Tuf Voyaging by George R. R. Martin
|Book Name:||Tuf Voyaging|
|Author:||George R. R. Martin|
|Formatt:||Hardcover / Paperback / eBook|
|Genre(s):||Science Fiction / Short Stories / Anthology|
|Release Date:||January 29, 2013 (reprint)|
George R. R. Martin is best known for his high fantasy epic, A Song of Ice and Fire. Yet he is an endlessly inventive writer, and long before ASOIAF, he had written in several genres. One of his earlier works, Tuf Voyaging, is a science fiction series of novellas that has recently been re-released by Bantam Books. It was originally published by Baen back in 1986, and the novellas themselves were in Asimov’s and Analog at varying points between 1971 and 1986.
Tuf Voyaging follows the eponymous Haviland Tuf. Tuf is a fascinating character. He’s an absurdly tall, hyper-intelligent vegetarian with a fondness for cats and a disdain for idioms. He’s honest, and will keep his word, even as he knows others won’t keep theirs.
“I don’t know if there is such a thing as an incorruptible man, but if there is, you’re the one, Tuf. The last goddamned innocent. You were willing to lose the whole thing for her.” She pointed at Havoc. “For a cat.” – Loaves and Fishes
The first of these stories is The Plague Star, which is by far the most similar to readers familiar with A Song of Ice and Fire. It focuses on a group of people who want to mount an expedition to a long-lost seedship from the Old Earth Ecological Corps. Some want fame, or knowledge; others, money and power. Double-crossing and betrayals follow.
The seedship contains both microbiotic and macrobiotic cloning facilities. The microbes are used to spread disease on planets so they can be conquered without difficulty. Macrobiotic cloning allows the creation of any being from any world that the Earth’s Ecological Corps had taken samples from. The Ark, as the seedship is called, can create life of any kind—microbiotic, plant, or animal.
After he acquires the seedship, he needs it repaired, and in Loaves and Fishes heads to S’uthlam (the planet’s name is an anagram of Malthus, an early British scholar on population growth). S’uthlam is burdened with overpopulation and only a generation away from collapse. To make matters worse, their religion is focused on the importance of fertility, and thus abstinence and contraception are viewed as anti-life to most of the population. Tuf hires the S’uthlamese to fix his ship but cannot afford the cost of repairs, and the S’uthlamese government wants the Ark in order to save their planet.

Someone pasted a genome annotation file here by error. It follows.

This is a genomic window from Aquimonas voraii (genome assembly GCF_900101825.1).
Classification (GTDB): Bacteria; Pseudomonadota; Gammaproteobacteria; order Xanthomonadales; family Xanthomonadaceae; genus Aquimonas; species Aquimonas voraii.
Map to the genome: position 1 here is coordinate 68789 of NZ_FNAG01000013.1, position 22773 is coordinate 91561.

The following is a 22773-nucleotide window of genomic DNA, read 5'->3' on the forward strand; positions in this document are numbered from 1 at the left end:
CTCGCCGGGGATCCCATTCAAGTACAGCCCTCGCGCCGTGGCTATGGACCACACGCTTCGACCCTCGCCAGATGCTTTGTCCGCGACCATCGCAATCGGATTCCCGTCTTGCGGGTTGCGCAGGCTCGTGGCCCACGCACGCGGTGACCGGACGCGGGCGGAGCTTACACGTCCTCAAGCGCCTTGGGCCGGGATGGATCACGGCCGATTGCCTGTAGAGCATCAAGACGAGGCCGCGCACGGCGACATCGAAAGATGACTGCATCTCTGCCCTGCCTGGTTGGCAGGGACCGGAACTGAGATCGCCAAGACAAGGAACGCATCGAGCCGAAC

The S’uthlamese dilemma becomes a through-line to the novel, as he returns there twice more in Second Helpings and Manna from Heaven in order to pay back his debt to them. While he manages to create additional food sources for them, that merely means they have even more children. The other stories—Guardians, A Beast for Norn, and Call Him Moses deal with him using the Ark to fix environmental problems to earn the money to pay back the S’uthlamese. Each time the problem stems from the people’s foolishness rather than a flawed environment. Environmentalism is a vital part of the book. A recurring theme is the importance of knowing the environment before attempting to change it. A section from Guardians focuses on this quite strongly:
“There was a world idyllic but for a single flaw—an insect the size of a dust mote. It was a harmless creature but it was everywhere…The folk of this world hated the tiny insect, which sometimes flew about in clouds so thick they obscured the sun…So a would-be ecological engineer…introduced another insect, larger, to prey on the living dust motes…Unfortunately there were some unforeseen side effects. The invader, having destroyed one form of life, moved on to other, more beneficial sorts. Many native insects became extinct. The local analogue of bird life, deprived of its customary prey and unable to digest the alien bug, also suffered grievously. Plants were not pollinated as before. Whole forests and jungles changed and withered…Such are the fruits of hasty action.” – Guardians
From the very beginning of the novel, we see numerous references to Judaeo-Christian religion. The seedship’s name is The Ark. The second story, about increasing the amount of food S’uthlam can produce, is called Loaves and Fishes. It becomes most evident in the sixth story, however. Call Him Moses is about a fraud using trickery into making people believe he has supernatural powers. Tuf calls his bluff by matching him, Biblical plague for Biblical plague, until he’s forced to concede defeat.
“Having come upon this ship called Ark, I began to find myself dogged at every step by gods, prophets, and demons. Noah and the flood, Moses and his plagues, loaves and fishes, manna, pillars of fire, wives of salt…and yet it must be said that my first act upon this ship, so many years ago, was to raise the dead.” – Manna From Heaven
Tuf Voyaging is much more light-hearted fare than A Song of Ice and Fire yet still filled with the same storytelling power. While it does have moments of violence or Machiavellian scheming, the greatest enemy in Tuf Voyaging is the inability of people to cooperate to survive. Haviland Tuf is a wonderful protagonist, multifaceted, intelligent, and unique. Tuf Voyaging should be as popular as Martin’s other works.